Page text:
In this case, the water becomes unsuitable for human consumption or any other use. This can compromise the entire water treatment system. This method is risky and expensive. It requires frequent dosing with significant ecological impacts. It is inadequate for larger waters. The best solution is to resolve the problem at the source of algal bloom, the dam.

Aeration

The Aeration method relies on adding oxygen to the water. Either by bubbling air into water or letting the water fall through the air. It can be used for large ponds if the complete water surface is treated. But, this method is expensive and does not have a direct effect on algae. So its efficiency is variable.

Ultraviolet light

UV Lighting is a popular in-lake restoration technology for managing blue-green algae. This method destroys waterborne algae by running the water through ultraviolet light. UV sterilizes the algae and prevents it from reproducing. It is effective for bacteria and parasites. But, it is only useful for low volumes of water. Its efficiency in turbid waters is low. It also needs frequent maintenance to keep the UV sleeve clean.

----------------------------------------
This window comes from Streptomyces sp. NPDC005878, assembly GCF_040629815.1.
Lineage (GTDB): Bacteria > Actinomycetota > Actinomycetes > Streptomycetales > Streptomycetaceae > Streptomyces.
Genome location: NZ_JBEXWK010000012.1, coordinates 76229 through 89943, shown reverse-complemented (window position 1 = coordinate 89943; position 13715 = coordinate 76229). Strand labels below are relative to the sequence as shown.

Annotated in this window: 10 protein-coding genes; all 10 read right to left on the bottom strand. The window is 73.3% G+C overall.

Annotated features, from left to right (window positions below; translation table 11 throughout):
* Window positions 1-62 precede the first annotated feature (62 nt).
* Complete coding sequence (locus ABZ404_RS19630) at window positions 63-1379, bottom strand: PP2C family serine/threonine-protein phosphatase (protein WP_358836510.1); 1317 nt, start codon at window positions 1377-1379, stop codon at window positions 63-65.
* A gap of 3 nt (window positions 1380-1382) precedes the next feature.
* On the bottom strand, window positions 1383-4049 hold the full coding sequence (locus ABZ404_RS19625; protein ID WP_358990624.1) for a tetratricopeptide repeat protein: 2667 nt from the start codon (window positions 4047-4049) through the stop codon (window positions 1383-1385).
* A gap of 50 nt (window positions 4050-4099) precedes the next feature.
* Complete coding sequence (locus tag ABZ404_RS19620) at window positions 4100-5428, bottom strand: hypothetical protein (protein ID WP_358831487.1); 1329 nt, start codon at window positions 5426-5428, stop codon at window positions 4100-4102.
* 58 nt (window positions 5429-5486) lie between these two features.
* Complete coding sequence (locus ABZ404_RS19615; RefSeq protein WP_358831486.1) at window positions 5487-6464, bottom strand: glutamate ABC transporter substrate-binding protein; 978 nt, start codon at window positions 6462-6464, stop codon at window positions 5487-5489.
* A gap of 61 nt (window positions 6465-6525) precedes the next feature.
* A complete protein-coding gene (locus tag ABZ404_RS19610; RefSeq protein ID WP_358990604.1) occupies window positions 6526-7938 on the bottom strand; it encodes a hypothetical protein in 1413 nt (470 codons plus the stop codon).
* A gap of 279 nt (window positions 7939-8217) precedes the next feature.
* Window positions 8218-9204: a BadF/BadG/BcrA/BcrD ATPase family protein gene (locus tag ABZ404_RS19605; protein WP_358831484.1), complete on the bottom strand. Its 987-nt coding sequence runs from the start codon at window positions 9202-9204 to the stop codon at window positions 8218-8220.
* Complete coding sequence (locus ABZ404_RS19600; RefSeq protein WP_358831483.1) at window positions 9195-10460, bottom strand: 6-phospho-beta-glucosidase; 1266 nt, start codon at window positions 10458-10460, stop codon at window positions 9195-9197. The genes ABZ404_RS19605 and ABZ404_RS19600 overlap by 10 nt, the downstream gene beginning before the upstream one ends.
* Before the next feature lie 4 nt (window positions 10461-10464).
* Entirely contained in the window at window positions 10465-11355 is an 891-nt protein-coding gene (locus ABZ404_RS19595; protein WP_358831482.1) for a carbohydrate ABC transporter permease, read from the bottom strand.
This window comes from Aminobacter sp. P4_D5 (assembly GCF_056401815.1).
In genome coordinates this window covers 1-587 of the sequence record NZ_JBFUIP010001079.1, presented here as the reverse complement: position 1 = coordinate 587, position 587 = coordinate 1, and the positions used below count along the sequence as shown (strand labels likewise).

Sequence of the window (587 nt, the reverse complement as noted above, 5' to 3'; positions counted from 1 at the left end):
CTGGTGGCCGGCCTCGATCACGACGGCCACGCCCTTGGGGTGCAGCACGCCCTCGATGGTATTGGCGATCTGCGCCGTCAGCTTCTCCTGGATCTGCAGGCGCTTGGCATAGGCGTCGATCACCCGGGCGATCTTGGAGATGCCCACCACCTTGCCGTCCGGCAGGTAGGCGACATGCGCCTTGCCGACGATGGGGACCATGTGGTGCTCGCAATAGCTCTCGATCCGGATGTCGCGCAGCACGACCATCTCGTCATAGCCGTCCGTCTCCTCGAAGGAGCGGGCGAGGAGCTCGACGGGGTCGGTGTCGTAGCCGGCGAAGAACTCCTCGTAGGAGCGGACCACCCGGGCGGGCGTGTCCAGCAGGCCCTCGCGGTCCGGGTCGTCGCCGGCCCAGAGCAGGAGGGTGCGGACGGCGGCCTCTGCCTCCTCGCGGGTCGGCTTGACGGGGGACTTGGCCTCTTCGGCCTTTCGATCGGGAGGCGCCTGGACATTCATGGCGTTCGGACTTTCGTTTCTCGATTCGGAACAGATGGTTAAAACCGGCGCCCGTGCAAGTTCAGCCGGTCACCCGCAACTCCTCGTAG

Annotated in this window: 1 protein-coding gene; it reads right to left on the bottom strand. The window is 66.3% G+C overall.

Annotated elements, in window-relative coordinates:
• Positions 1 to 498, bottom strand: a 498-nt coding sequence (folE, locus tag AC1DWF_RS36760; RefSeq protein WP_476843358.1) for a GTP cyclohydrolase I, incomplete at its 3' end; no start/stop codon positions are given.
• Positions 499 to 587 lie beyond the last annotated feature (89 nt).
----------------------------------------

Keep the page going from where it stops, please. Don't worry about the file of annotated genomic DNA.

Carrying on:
Ultrasound

Ultrasonic sound waves offer an effective solution for keeping drinking water supplies safe. At specific frequencies, they control algae growth well. Ultrasound has a direct effect on the vertical distribution of algae in the water column. It influences the ability of algae to form dense blooms near the surface. This method is environmentally-friendly and harmless to other aquatic organisms.